You’ll often find other types of waste lines in older properties. Homes in the 1960s and early 70’s had sewer lines entirely of copper. This material can be a poor choice in many applications. Waste water is acidic and eventually corrodes copper from the inside out. Runs of line that hold standing water are especially problematic.

PlumbingIn many older homes cast iron was the material of choice. It’s durable due to its very thick walls but brittle and will rot out eventually due to corrosion. Cast iron was common in properties from early last century into the 1950’s. Large vertical sections of cast iron (called the stack) will often have galvanized steel or even copper coming in from sinks and bath tubs. Toilets are usually connected directly to the stack with bronze and lead.

I’ve come across many older homes with several types of waste plumbing from various repairs or renovations over the history of the property. Replacing the entirety of the waste system is an expensive and daunting proposition and it’s rarely done. So knowledge really helps. Get a good Realtor and an inspection too. And make sure you know what to look for when buying property.


Your Home Plumbing

Check Your Sump Pump!

It’s fall, check your sump pump!

Flooded basements make the news in the spring and fall each and every year. Neglect, power failures, poor drainage, changing seasons, and rapidly changing weather are almost always one or more of the causes of a flooded basement.

You can’t control the weather or the seasons. Sudden heavy rains, warm snaps in the dead of winter, the spring thaw and the onset of rainy fall weather can all cause wet basements.

sump pumpBut battling mother nature isn’t always hard. Checking your sump pump and making sure you’ve got good drainage for your eaves troughs is often all the work you need to do to keep your basement dry.

Living in a 130 year old home and working as a Realtor has taught me quite a bit about drainage and sump pumps. My 1889 property has a sump pump just like almost every new home built over the last 20 years.

sump pumpThese are installed in new homes as a preventative against water penetration and as remediation in old homes such as mine. The system consists of perforated piping (called weeping tile) on the outside of the foundation that directs ground water to a sump, which is a shallow pit in the basement that collects the water. The sump pump sits in the sump and periodically empties this water to the outside of the home.

Your sump pump has to work extra hard if you live in an area with a high water table, or have soil with poor drainage such as the clay that is quite common in Waterloo region. Ground water simply wants to go wherever it can, running as water does, from high places to low. Draining water away from the foundation is the weeping tile’s job since it sits lower than your basement walls, but it’s also a good idea to get the water away from your foundation so your sump pump doesn’t have to deal with it.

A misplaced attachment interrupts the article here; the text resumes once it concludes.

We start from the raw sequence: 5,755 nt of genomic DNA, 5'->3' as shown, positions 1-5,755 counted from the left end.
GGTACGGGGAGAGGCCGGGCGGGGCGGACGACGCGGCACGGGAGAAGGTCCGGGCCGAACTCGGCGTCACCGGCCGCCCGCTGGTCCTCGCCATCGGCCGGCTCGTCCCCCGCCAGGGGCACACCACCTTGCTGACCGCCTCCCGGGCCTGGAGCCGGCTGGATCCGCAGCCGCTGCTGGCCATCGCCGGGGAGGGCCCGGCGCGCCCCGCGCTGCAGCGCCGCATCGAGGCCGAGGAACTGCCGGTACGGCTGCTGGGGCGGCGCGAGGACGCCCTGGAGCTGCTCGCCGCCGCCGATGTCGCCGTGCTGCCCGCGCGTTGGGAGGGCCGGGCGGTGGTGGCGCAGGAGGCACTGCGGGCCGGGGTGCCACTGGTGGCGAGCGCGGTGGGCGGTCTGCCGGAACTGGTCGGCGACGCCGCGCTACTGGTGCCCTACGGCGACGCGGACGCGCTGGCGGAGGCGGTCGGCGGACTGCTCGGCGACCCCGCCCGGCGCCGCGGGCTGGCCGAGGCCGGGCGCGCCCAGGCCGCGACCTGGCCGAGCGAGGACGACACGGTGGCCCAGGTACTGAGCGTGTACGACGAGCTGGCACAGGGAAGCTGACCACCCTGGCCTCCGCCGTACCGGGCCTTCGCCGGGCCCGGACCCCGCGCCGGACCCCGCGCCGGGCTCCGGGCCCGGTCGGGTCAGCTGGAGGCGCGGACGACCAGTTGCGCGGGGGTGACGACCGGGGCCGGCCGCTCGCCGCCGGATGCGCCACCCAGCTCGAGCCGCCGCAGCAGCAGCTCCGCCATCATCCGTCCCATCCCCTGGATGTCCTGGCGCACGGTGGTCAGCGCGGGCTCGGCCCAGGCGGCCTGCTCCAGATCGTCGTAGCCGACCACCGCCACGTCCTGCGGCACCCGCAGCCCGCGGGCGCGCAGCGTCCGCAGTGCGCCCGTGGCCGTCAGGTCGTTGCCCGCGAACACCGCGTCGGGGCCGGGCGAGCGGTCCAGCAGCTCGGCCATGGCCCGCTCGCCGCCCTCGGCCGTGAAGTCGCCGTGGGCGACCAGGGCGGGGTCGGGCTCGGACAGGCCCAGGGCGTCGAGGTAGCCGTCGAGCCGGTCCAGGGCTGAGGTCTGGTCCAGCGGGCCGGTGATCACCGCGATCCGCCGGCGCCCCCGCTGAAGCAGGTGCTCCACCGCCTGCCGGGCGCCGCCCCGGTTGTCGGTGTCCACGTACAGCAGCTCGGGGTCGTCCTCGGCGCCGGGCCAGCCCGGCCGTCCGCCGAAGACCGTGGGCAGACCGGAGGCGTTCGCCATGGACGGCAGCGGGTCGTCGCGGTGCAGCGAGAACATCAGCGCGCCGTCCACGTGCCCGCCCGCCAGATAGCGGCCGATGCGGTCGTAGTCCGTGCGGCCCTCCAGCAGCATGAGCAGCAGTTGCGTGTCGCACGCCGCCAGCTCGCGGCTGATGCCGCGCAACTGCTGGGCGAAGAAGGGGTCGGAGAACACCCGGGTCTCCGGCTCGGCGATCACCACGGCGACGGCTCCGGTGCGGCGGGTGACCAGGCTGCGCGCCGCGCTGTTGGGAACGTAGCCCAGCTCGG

sump pumpYou can do this by adding extension pipes to the ends of your downspouts. 10 feet is a good distance, or you can get really ambitious like I did. A couple of years back I dug drainage piping for my eaves-troughs a good 20 or 30 feet from my house.

Prior to my hard work, the spring thaw and heavy thunder storms would often mean a wet laundry room but now the room is bone dry. As an added bonus my sump pump hardly comes on at all except for a couple of weeks in the spring.

Needless to say, having a working pump is even more important than good drainage. Pump failures definitely cause the vast majority of flooded basements. Check your sump pump now and keep your basement dry! Watch the video if you want to learn even more.


Everything You Need To Know About Sump Pumps

Agreement of Purchase and Sale

The Agreement Of Purchase And Sale (AOPS) is the primary document used to purchase a property. It’s equally important to both buyer and seller. An AOPS is almost always drawn up by an agent for a buyer client. Thus it’s crucial that the listing agent carefully scrutinize a contract that they have had no part in writing.

I can’t stress enough how important the AOPS is. Once signed it’s a binding contract between buyer and seller. It’s one of the key documents your Real Estate Lawyer works with. The AOPS is also forwarded to your lender..

I can write an agreement of purchase and sale in a half hour or so. But it often takes me just as long to explain the details of the contract to my clients. There are no shortcuts to the process and I never pressure my clients to hurry through the AOPS. After all there are 28 separate clauses and Schedule A to contend with as well as data such as names and price.

In today’s post I’ve shared a YouTube video taking you through the AOPS from start to finish. Just a warning, it’s long! But 15 minutes would be almost unacceptably quick if I was actually reviewing the document with real clients.

I’ve also included the 7 pages I used to make the video which you can review while watching.


agreement of purchase and sale

agreement of purchase and sale

agreement of purchase and sale

Continue reading